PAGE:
Biden pauses tariffs on solar imports, invokes Defense Production Act to spur solar production

Published on June 06, 2022 by Dave Kovaleski

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U.S. President Joe Biden on Monday invoked the Defense Production Act and paused new tariffs on imports of solar panels to increase the production of solar energy in the United States, a move that garnered praise from clean energy organizations.

Biden authorized the Defense Production Act (DPA) to accelerate domestic production of various clean energy technologies, including solar panel parts like photovoltaic modules and module components; building insulation; heat pumps; equipment for making clean electricity-generated fuels; and critical power grid infrastructure like transformers. The White House and the Department of Energy will soon convene relevant industry, labor, environmental justice, and other key stakeholders to maximize the impact of the tools made available through the DPA.

In addition, Biden paused tariffs for certain solar imports for 24 months to ensure a reliable supply of components that U.S. solar deployers need to construct clean energy projects. Specifically, the 24-month bridge temporarily facilitates the ability of U.S. solar deployers to source from Cambodia, Malaysia, Thailand, and Vietnam – four of the largest importers of solar panels and modules into the United States. These four countries account for more than 80 percent of crystalline silicon photovoltaic (CSPV) solar products imported to America. This bridge allows these countries to import components free of certain duties for 24 months while domestic manufacturing scales up.

This is a major development for the U.S. solar industry because solar imports from these countries slowed significantly after the Commerce Department launched a circumvention case in late March involving these four Asian nations. The investigation is to determine whether solar producers in China are illegally circumventing solar tariffs by routing operations through these four countries.

Back in April, a survey by the Solar Energy Industries Association (SEIA) found that roughly 75 percent of solar companies said that panel deliveries have been canceled or delayed due to the investigation. Further, 90 percent of respondents said the Commerce Department’s actions were having a severe impact on their bottom line and, all totaled, could result in the loss of one-third of the 231,000 solar industry jobs in the U.S. Another analysis by Wood Mackenzie found that the circumvention case could eliminate 16 gigawatts of solar panels from the U.S supply chain, which amounts to two-thirds of all panels installed in 2021.

Some electric utility companies had also warned the solar tariff inquiry would result in delays to their solar projects.

Clean energy company NextEra Energy, which owns Florida Power & Light, among other subsidiaries, expressed support for the executive action on Monday.

“The Biden administration’s announcement of a two-year pause on new solar tariffs is an important step to help the solar industry recover from the uncertainty of the last three months,” John Ketchum, president and CEO of NextEra Energy and NextEra Energy Partners, said. “I want to thank the administration for recognizing the challenges that trade uncertainty presents to our industry and the country and for taking this important action. NextEra Energy has and will continue to use our industry leadership to support more U.S. solar manufacturing.”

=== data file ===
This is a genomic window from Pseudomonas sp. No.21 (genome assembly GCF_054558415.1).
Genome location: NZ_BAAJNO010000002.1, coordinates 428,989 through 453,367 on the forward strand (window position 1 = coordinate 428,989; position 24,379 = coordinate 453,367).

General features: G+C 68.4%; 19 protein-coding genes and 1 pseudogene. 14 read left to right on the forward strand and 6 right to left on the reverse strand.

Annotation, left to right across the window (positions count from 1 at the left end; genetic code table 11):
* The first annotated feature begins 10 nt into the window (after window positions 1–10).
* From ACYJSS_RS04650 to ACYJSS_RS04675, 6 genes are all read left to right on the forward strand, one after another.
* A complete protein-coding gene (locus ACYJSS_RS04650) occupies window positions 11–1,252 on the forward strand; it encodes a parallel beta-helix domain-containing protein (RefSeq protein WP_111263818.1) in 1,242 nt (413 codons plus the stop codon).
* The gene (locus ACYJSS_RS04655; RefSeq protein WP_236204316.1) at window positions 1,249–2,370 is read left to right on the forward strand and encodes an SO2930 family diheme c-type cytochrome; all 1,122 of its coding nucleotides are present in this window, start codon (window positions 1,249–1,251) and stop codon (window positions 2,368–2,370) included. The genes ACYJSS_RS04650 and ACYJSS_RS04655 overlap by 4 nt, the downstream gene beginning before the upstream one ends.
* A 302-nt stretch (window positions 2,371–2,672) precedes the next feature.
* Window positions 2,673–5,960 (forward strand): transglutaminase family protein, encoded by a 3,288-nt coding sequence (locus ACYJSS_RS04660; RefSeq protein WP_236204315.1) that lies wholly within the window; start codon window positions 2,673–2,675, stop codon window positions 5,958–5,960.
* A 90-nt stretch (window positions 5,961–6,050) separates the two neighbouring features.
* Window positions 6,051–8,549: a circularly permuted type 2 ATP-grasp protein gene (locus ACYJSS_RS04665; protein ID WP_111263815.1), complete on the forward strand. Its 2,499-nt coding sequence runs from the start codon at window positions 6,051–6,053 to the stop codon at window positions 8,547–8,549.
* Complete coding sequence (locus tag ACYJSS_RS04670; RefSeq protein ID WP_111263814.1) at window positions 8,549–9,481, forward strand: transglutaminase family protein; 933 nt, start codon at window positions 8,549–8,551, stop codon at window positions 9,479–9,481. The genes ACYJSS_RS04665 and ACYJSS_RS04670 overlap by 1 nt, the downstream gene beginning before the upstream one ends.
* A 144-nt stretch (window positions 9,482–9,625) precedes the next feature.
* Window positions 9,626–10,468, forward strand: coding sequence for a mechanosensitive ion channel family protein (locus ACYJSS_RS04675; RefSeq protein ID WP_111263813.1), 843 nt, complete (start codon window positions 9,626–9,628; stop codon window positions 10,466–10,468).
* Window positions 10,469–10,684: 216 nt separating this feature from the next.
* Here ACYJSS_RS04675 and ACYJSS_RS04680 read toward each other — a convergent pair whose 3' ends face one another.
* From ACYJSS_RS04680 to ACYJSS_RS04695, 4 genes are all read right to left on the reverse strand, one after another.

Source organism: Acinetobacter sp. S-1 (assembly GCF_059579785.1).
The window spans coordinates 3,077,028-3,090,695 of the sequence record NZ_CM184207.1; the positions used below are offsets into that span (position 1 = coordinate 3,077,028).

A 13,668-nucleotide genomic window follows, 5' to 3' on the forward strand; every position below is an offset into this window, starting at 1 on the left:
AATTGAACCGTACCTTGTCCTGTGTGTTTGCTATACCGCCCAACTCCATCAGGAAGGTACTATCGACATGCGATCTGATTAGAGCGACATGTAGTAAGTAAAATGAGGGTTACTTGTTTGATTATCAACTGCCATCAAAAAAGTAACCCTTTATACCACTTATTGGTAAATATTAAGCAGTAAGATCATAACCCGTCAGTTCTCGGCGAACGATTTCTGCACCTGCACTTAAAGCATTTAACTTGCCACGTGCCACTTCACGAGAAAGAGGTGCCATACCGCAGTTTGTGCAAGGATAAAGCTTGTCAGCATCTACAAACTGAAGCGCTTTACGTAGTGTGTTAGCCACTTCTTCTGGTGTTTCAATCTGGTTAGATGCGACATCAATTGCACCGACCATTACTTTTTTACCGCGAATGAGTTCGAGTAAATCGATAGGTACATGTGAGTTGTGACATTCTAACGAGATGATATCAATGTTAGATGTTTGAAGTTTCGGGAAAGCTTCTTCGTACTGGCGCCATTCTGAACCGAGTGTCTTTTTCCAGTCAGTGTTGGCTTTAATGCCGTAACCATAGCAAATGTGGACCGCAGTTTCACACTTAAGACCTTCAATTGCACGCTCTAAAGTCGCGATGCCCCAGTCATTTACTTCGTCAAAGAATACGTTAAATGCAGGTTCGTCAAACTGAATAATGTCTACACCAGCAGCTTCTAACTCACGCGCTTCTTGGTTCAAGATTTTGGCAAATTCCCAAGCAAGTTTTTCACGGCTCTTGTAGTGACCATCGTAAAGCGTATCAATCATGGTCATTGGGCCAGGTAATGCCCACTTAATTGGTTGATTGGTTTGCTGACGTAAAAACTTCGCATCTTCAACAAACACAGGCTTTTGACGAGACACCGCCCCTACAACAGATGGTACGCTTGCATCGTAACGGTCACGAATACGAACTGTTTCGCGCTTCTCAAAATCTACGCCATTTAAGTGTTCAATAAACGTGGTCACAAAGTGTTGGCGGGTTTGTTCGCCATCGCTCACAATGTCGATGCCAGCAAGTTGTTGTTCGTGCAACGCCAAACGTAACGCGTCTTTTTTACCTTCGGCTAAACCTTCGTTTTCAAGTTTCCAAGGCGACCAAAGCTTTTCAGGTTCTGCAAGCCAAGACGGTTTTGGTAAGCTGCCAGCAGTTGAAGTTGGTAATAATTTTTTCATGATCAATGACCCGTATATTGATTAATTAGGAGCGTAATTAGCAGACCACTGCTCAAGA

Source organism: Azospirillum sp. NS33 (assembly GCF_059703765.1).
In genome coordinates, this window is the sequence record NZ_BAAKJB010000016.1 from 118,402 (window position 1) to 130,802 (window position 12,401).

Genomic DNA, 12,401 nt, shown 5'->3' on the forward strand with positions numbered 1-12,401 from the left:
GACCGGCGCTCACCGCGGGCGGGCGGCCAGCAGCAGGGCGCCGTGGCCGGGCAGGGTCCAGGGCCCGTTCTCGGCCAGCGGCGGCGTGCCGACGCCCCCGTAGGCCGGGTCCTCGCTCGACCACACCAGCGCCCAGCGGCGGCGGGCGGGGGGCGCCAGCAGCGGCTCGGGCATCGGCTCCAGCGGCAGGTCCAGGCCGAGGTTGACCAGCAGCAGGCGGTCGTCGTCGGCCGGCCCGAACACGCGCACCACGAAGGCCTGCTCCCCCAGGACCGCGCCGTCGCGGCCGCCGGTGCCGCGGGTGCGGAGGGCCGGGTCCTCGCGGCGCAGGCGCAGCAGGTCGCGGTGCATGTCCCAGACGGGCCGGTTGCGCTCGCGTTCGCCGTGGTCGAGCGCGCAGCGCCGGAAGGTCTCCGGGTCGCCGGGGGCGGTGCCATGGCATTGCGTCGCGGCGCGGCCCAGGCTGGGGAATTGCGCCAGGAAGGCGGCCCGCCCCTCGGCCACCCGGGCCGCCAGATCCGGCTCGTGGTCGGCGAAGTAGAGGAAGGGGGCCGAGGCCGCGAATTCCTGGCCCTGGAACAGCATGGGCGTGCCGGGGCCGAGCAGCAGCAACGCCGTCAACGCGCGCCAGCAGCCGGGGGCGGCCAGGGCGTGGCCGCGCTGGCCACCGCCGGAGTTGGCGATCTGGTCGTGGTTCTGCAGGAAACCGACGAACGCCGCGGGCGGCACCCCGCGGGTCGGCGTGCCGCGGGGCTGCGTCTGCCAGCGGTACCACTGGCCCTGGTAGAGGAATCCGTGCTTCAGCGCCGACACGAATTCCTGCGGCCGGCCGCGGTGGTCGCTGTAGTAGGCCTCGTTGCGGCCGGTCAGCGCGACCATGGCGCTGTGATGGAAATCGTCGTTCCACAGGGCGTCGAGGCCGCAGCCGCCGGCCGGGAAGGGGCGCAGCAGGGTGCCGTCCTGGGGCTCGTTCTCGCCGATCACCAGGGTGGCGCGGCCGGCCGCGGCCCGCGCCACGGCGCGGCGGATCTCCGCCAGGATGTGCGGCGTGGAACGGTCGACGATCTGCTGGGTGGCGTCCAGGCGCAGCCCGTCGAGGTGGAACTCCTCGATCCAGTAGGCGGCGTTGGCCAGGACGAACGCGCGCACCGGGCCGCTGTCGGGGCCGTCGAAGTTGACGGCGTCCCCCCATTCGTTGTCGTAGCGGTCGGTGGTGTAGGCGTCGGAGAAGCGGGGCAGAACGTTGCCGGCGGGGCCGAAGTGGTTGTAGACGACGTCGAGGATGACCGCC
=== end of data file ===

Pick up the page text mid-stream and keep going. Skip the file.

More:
SEIA also hailed the actions to address the solar supply chain crisis and increase production.

“The president is providing improved business certainty today while harnessing the power of the Defense Production Act for tomorrow. Today’s actions protect existing solar jobs, will lead to increased employment in the solar industry and foster a robust solar manufacturing base here at home,” Abigail Ross Hopper, president and CEO of SEIA, said. “While the Department of Commerce investigation will continue as required by statute, and we remain confident that a review of the facts will result in a negative determination, the president’s action is a much-needed reprieve from this industry-crushing probe. During the two-year tariff suspension window, the U.S. solar industry can return to rapid deployment while the Defense Production Act helps grow American solar manufacturing.”

Currently, the Biden Administration is on track to triple domestic solar manufacturing capacity by the end of 2024 from 7.5 gigawatts to 22.5 gigawatts.

The American Council on Renewable Energy (ACORE) also welcomed the announcement to provide relief to the solar sector.

“Now that we have a reprieve from the destructive impacts of the Commerce inquiry, we look forward to working with the administration and our allies in Congress to secure the enactment of policies that strengthen our domestic supply chain, such as the clean energy tax package currently being negotiated that provides advanced manufacturing tax credits and long-term tax incentives for renewable power,” Gregory Wetstone, president and CEO of ACORE, said.

Meanwhile, on Monday the Biden administration also directed the development of master supply agreements to increase the speed with which domestic clean electricity providers can sell their products to the U.S. government. This includes establishing “super preference” status for federal procurement of solar systems. This measure can stimulate demand for up to a gigawatt of domestically produced solar modules in the near term and up to 10 gigawatts over the next decade – from U.S. government demand alone. In addition, the administration will partner with state and local governments and municipal utilities to increase the potential market impact over the next decade to as much as over 100 gigawatts.